You might know me well enough to have crinkled your brow a bit when you saw that post title on my blog. If you don’t know me well enough, here’s a little about me: I don’t have kids, so I don’t have a post-baby body.
But I recently had a realization: not having kids doesn’t stop a person from aging.
Of course, I knew this all along, but it became real in a new way the night I told the girls from my high school Bible study I was driving them home in a year 2000 model car only to realize that my car is as old as they are. And then my husband had the realization that he’s worked at his current company for just two years less than his newest coworker has been alive.
So, we’re aging, and I can tell you from experience that pregnancy isn’t the only way a few extra pounds can find their way to a tummy. (It’s just arguably the most rewarding.) Having kids also isn’t the only way to end up with stretch marks (or other “unsightly” scars), fine lines, and gray hairs.
This is why I relate to Ludavia in this week’s Beauty Rewrites post when she writes, All too often, I look in the mirror and think, “I need to lose weight. I can’t wear a two-pieced swimsuit; because, everyone will see my stretch marks. How embarrassing. I have to wear loose clothing; so, no one sees the leftover pudge.”
Kids or no kids, we become pros at camouflaging the signs of the life we’ve lived in our bodies. But here’s the thing: we are living lives in these bodies, and that’s nothing to be ashamed of. These bodies enable us to feel joy and pain. They carry us to friends and to waterfalls. They allow us to move and connect, and they eventually show the signs of it.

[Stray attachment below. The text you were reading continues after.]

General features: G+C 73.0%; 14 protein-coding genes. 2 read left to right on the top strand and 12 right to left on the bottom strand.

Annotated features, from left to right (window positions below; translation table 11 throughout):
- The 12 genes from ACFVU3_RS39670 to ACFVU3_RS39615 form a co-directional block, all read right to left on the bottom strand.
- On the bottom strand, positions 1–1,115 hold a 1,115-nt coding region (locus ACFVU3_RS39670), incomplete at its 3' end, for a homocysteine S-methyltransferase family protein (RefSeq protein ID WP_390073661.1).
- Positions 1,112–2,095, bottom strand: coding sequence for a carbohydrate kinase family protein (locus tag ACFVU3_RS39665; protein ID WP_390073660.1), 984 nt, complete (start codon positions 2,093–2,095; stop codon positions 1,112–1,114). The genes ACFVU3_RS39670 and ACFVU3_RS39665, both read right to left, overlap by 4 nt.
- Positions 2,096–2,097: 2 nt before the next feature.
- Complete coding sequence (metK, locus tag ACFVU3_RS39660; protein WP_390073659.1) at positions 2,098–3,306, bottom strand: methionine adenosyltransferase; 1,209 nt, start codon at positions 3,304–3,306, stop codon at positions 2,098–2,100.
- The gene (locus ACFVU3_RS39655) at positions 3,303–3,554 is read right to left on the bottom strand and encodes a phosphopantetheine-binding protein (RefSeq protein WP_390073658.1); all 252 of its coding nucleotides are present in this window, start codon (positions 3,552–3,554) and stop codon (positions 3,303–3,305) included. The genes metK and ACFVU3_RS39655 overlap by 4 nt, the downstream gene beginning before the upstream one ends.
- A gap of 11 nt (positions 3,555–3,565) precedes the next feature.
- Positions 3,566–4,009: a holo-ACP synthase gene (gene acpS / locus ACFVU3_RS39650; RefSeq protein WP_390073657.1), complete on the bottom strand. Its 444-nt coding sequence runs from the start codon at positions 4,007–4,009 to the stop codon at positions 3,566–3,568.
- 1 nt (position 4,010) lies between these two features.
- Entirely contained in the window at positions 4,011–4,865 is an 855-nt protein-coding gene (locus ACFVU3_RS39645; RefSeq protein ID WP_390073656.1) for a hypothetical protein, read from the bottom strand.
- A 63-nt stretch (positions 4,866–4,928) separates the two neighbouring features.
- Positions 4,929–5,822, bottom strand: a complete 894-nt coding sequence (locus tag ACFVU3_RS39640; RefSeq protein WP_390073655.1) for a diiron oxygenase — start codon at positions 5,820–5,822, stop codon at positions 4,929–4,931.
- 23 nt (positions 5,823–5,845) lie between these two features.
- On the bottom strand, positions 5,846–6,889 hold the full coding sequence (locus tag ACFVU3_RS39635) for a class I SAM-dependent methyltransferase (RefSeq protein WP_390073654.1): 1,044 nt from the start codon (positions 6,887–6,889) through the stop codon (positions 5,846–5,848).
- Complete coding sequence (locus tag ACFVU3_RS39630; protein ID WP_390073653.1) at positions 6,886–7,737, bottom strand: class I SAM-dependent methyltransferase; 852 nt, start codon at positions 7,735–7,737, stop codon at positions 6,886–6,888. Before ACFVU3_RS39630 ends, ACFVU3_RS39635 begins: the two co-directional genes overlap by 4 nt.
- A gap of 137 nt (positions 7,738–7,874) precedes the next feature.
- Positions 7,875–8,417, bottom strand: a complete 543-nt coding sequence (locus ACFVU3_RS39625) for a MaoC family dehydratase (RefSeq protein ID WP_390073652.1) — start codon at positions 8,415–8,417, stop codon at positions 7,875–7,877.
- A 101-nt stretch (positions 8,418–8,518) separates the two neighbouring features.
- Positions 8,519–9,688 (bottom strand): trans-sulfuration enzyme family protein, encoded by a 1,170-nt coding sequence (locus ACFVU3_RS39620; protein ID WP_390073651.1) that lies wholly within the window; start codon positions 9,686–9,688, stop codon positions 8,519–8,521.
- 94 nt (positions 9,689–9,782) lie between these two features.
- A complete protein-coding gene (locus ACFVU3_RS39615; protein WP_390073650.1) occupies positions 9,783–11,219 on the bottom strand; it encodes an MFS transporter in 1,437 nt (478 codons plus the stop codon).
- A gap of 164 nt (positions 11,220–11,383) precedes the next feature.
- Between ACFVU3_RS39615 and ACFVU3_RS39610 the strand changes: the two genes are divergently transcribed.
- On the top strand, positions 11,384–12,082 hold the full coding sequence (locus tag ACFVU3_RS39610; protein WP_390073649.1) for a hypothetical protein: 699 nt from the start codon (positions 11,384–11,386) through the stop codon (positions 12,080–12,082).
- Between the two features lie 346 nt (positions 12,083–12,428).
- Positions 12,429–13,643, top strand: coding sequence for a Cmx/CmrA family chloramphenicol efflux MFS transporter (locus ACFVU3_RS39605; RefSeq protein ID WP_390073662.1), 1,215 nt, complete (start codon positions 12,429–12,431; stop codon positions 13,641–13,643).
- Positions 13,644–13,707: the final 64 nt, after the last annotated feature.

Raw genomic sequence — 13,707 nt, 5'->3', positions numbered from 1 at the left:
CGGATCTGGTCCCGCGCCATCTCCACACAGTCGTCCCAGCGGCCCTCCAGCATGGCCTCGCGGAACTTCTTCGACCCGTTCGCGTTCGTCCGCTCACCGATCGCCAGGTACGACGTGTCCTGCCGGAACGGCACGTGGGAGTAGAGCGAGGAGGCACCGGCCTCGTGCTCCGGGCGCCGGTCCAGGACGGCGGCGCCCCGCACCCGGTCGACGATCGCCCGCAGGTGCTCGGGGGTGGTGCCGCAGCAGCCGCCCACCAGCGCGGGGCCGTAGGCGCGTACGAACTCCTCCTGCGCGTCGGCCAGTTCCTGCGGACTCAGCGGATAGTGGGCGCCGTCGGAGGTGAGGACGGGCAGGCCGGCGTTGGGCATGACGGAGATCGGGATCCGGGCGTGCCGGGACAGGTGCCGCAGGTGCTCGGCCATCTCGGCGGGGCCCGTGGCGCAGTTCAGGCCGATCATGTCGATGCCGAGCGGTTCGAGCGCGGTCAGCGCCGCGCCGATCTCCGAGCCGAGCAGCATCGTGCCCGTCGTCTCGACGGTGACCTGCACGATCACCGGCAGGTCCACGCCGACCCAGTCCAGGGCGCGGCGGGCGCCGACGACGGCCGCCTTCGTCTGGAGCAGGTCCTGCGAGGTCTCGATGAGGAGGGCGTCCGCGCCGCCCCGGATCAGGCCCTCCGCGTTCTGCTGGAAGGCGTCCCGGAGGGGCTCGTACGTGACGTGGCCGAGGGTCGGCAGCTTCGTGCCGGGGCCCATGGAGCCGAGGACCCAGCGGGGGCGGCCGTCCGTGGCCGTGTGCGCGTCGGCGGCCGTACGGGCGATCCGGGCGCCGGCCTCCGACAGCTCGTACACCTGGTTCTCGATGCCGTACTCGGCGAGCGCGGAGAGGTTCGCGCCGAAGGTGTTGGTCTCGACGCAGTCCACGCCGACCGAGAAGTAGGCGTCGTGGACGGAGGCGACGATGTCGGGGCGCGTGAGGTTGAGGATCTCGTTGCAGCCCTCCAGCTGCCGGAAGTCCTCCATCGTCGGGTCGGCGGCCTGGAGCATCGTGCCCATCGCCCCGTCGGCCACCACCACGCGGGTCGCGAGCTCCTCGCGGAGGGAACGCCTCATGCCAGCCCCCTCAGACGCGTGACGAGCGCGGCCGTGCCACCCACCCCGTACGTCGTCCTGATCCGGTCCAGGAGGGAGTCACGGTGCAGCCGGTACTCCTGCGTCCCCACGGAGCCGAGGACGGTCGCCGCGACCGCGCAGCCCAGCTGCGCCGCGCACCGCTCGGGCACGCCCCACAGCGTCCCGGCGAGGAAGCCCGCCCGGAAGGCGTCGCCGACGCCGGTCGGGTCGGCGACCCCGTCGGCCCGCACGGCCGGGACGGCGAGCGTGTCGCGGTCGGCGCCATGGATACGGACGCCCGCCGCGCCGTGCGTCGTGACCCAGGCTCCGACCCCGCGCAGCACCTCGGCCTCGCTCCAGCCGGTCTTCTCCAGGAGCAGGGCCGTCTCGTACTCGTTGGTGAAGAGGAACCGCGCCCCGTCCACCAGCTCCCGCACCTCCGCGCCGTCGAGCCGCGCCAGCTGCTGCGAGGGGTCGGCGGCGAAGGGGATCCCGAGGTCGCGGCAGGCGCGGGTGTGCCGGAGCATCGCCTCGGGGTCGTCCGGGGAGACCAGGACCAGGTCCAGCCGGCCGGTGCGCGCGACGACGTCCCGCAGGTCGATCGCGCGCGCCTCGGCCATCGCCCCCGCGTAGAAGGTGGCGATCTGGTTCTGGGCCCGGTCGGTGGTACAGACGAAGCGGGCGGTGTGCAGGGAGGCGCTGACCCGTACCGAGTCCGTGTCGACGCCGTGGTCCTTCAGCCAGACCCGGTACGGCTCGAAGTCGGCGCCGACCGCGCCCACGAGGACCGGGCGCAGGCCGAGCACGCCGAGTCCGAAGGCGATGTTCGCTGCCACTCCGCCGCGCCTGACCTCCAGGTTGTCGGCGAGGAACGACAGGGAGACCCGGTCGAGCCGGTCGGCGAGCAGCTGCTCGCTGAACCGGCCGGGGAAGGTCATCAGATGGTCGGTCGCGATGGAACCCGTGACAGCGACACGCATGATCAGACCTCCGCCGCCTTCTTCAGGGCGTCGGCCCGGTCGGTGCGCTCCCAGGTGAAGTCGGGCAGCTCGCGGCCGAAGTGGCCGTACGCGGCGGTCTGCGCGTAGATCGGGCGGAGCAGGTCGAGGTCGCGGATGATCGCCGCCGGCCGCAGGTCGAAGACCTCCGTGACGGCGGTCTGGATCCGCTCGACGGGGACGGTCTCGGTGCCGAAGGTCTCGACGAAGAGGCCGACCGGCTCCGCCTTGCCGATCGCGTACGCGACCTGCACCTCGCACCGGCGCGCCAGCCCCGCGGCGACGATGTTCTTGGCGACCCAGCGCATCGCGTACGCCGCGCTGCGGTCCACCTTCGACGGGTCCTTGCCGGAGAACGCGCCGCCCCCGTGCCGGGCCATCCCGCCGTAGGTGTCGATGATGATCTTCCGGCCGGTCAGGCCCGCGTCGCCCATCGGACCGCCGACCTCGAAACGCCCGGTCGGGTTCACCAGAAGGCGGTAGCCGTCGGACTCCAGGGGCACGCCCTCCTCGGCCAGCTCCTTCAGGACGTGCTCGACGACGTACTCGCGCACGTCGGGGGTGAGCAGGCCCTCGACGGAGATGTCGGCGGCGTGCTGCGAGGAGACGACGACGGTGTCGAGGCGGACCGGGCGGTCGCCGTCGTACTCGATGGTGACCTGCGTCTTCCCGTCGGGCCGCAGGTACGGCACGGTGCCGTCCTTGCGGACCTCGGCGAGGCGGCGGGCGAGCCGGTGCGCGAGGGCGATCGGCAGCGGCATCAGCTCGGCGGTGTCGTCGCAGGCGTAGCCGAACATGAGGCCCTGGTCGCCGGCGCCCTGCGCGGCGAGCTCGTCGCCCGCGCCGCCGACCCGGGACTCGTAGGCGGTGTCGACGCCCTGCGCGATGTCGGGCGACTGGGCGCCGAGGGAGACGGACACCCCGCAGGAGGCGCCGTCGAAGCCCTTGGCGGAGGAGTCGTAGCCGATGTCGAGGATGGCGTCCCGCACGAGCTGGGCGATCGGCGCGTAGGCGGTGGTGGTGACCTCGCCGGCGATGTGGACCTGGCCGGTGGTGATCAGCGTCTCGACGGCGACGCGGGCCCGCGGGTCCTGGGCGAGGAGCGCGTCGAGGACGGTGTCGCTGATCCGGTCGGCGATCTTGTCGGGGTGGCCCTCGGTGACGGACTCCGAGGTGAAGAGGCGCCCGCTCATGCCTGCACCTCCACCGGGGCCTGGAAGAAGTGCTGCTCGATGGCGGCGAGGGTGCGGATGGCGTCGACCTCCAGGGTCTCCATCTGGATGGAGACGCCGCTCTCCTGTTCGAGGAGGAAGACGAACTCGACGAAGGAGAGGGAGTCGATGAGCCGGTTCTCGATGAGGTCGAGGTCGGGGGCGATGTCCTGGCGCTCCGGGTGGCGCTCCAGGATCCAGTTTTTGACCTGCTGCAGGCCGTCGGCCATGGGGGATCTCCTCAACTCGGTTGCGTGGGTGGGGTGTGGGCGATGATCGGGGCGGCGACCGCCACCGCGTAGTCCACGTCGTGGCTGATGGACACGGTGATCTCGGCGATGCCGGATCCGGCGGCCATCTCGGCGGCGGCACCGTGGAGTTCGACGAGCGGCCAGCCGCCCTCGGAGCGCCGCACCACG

We can unhappily fight this, or we can embrace and care for our bodies, appreciating what they do for us, and ensuring they’ll be able to continue living and exploring and enjoying life for as long as possible.
For perspective on shifting your focus off of your body’s flaws, whether you’ve had kids or not, hop on over to read Ludavia’s post on NiftyBetty.com!
PS- This post is part of the 12-week series Beauty Rewrites featuring Christina Hubbard of Creative and Free, Ludavia Harvey of Nifty Betty, and myself. I hope you’ve been as encouraged as I’ve been as we’ve examined and rewritten some of the common struggles we have with our bodies and our perception of beauty. Only two posts remain! If you’ve missed any, check out the full list of Beauty Rewrites posts here.